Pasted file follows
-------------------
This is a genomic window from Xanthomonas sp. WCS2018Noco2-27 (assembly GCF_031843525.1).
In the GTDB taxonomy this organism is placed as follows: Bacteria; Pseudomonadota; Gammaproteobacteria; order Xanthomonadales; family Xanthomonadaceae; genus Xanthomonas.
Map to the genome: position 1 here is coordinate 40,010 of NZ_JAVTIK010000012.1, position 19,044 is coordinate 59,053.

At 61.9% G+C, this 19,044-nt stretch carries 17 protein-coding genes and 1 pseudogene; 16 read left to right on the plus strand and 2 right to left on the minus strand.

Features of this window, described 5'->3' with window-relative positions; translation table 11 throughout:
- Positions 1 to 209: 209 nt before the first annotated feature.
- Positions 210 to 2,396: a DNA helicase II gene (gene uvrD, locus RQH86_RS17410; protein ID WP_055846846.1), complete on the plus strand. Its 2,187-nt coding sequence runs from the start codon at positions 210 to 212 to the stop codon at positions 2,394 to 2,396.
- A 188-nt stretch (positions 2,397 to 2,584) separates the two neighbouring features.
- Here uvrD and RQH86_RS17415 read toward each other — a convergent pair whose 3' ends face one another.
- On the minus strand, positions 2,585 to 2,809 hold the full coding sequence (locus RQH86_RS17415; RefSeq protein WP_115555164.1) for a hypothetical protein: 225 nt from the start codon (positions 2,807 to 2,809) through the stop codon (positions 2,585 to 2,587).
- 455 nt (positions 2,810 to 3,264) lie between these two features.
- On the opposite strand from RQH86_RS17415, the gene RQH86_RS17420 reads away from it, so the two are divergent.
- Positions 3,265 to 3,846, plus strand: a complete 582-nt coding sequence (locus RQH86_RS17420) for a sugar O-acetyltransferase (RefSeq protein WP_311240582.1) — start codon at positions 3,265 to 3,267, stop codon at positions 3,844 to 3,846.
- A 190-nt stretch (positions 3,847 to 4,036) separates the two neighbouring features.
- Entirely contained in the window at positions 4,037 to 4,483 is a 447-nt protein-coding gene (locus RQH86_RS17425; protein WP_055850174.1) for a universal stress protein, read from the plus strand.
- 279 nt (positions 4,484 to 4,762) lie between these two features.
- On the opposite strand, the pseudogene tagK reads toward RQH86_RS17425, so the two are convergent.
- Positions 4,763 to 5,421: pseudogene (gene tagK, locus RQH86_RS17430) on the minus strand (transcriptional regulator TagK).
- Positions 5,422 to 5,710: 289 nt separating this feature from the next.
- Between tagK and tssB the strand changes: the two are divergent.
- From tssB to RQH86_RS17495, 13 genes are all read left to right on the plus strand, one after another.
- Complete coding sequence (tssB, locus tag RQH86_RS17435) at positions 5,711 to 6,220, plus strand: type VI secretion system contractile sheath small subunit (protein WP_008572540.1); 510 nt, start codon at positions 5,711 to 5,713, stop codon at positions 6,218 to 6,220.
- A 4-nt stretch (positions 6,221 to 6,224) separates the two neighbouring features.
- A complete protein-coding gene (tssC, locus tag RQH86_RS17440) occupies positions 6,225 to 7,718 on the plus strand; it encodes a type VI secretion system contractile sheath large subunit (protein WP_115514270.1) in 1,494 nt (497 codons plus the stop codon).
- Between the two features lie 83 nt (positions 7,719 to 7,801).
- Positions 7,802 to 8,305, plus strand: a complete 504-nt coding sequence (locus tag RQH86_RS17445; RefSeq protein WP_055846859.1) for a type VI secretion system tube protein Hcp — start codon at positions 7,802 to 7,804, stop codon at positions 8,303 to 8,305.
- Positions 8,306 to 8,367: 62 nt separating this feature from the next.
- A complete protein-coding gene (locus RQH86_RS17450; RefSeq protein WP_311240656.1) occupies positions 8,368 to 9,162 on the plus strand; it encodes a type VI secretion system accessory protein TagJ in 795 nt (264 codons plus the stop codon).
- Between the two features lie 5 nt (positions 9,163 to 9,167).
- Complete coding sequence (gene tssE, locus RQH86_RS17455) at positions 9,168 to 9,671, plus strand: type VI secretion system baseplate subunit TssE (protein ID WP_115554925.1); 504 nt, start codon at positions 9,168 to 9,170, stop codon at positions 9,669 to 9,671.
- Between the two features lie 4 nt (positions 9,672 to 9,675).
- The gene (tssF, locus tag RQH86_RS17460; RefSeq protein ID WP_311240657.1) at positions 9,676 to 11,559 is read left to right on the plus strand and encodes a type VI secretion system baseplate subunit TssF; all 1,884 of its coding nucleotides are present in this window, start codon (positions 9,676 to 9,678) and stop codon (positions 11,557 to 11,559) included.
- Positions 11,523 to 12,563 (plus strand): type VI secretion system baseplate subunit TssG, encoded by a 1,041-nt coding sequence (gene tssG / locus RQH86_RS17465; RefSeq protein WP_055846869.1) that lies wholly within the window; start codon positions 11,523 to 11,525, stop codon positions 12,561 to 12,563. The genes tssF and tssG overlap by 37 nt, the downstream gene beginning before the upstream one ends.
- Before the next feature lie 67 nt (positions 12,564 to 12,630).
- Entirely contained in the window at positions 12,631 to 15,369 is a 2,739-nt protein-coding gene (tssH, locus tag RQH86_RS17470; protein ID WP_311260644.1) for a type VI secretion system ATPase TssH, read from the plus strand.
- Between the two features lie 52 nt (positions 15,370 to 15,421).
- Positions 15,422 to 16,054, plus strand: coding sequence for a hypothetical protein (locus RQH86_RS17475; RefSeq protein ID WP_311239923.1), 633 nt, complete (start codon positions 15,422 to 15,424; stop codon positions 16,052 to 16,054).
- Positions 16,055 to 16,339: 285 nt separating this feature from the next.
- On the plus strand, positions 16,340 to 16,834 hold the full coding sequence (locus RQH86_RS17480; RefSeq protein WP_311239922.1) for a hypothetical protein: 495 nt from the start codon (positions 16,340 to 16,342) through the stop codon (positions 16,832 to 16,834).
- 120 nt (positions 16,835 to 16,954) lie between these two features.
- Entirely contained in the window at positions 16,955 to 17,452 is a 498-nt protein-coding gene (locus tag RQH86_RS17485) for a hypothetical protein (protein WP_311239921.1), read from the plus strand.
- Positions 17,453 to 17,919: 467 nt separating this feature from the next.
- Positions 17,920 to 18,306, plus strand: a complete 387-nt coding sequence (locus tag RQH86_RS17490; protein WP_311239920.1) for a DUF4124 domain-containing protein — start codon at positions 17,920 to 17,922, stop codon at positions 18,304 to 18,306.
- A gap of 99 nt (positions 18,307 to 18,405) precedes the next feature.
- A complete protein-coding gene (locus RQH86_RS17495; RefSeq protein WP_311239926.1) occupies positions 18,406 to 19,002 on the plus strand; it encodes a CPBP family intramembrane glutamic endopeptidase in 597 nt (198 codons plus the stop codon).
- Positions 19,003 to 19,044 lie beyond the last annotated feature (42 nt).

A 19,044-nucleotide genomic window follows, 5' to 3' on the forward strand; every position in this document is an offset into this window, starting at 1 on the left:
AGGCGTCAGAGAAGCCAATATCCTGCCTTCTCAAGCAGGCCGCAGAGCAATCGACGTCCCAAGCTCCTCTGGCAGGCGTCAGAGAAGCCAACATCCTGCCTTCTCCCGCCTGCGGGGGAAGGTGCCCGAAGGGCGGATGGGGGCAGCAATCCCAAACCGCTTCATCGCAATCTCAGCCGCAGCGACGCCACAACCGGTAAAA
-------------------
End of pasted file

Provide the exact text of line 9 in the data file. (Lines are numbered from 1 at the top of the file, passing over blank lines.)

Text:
- Here uvrD and RQH86_RS17415 read toward each other — a convergent pair whose 3' ends face one another.